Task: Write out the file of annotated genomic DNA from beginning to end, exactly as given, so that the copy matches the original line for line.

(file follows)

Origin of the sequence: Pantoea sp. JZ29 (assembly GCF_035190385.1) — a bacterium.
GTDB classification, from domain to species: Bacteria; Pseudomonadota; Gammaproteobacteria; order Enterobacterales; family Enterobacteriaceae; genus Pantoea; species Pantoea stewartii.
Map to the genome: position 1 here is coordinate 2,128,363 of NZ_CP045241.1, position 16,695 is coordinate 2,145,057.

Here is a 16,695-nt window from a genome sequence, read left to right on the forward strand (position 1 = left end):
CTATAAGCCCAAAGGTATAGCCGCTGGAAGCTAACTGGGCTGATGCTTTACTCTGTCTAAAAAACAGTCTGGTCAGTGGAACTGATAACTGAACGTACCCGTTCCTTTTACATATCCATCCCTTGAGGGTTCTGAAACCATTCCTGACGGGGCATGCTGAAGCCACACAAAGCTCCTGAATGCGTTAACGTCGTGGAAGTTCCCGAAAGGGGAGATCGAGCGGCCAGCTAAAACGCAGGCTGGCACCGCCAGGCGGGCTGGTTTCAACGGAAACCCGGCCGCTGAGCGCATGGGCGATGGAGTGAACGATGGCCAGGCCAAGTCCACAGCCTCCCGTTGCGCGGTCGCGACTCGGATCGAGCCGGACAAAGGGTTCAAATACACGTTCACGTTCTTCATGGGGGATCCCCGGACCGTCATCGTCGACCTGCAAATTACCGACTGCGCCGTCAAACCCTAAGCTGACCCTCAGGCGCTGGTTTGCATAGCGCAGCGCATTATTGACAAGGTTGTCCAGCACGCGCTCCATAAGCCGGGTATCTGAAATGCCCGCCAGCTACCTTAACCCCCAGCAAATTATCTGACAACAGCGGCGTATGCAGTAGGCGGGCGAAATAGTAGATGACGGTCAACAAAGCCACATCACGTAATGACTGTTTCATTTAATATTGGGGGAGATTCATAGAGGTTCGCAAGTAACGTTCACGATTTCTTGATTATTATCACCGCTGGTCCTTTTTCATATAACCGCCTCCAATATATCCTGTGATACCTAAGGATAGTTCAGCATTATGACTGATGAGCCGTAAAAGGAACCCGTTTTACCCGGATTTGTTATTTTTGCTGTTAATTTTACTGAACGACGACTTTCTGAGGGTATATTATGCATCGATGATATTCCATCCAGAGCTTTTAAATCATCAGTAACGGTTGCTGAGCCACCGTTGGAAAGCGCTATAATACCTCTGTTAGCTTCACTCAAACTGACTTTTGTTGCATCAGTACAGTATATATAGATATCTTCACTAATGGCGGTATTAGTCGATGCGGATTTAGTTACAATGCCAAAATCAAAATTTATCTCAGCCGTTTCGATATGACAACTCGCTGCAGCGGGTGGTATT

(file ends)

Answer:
Origin of the sequence: Pantoea sp. JZ29 (assembly GCF_035190385.1) — a bacterium.
GTDB classification, from domain to species: Bacteria; Pseudomonadota; Gammaproteobacteria; order Enterobacterales; family Enterobacteriaceae; genus Pantoea; species Pantoea stewartii.
Map to the genome: position 1 here is coordinate 2,128,363 of NZ_CP045241.1, position 16,695 is coordinate 2,145,057.

Here is a 16,695-nt window from a genome sequence, read left to right on the forward strand (position 1 = left end):
CTATAAGCCCAAAGGTATAGCCGCTGGAAGCTAACTGGGCTGATGCTTTACTCTGTCTAAAAAACAGTCTGGTCAGTGGAACTGATAACTGAACGTACCCGTTCCTTTTACATATCCATCCCTTGAGGGTTCTGAAACCATTCCTGACGGGGCATGCTGAAGCCACACAAAGCTCCTGAATGCGTTAACGTCGTGGAAGTTCCCGAAAGGGGAGATCGAGCGGCCAGCTAAAACGCAGGCTGGCACCGCCAGGCGGGCTGGTTTCAACGGAAACCCGGCCGCTGAGCGCATGGGCGATGGAGTGAACGATGGCCAGGCCAAGTCCACAGCCTCCCGTTGCGCGGTCGCGACTCGGATCGAGCCGGACAAAGGGTTCAAATACACGTTCACGTTCTTCATGGGGGATCCCCGGACCGTCATCGTCGACCTGCAAATTACCGACTGCGCCGTCAAACCCTAAGCTGACCCTCAGGCGCTGGTTTGCATAGCGCAGCGCATTATTGACAAGGTTGTCCAGCACGCGCTCCATAAGCCGGGTATCTGAAATGCCCGCCAGCTACCTTAACCCCCAGCAAATTATCTGACAACAGCGGCGTATGCAGTAGGCGGGCGAAATAGTAGATGACGGTCAACAAAGCCACATCACGTAATGACTGTTTCATTTAATATTGGGGGAGATTCATAGAGGTTCGCAAGTAACGTTCACGATTTCTTGATTATTATCACCGCTGGTCCTTTTTCATATAACCGCCTCCAATATATCCTGTGATACCTAAGGATAGTTCAGCATTATGACTGATGAGCCGTAAAAGGAACCCGTTTTACCCGGATTTGTTATTTTTGCTGTTAATTTTACTGAACGACGACTTTCTGAGGGTATATTATGCATCGATGATATTCCATCCAGAGCTTTTAAATCATCAGTAACGGTTGCTGAGCCACCGTTGGAAAGCGCTATAATACCTCTGTTAGCTTCACTCAAACTGACTTTTGTTGCATCAGTACAGTATATATAGATATCTTCACTAATGGCGGTATTAGTCGATGCGGATTTAGTTACAATGCCAAAATCAAAATTTATCTCAGCCGTTTCGATATGACAACTCGCTGCAGCGGGTGGTATT